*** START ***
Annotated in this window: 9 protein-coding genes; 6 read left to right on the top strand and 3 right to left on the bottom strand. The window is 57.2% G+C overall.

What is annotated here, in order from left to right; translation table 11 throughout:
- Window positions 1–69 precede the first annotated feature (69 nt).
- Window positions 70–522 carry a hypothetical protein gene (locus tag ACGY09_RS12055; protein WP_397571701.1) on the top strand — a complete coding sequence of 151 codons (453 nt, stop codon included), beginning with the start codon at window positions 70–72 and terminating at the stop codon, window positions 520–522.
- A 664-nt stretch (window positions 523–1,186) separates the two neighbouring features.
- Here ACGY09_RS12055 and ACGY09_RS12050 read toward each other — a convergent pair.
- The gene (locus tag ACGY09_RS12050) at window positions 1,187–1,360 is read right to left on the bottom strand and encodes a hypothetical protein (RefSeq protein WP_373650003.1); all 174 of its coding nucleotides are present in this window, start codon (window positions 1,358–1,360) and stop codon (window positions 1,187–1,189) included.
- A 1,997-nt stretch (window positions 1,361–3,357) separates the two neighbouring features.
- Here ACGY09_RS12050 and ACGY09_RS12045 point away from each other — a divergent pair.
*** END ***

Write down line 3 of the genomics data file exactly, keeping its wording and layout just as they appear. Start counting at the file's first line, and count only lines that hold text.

- Window positions 1–69 precede the first annotated feature (69 nt).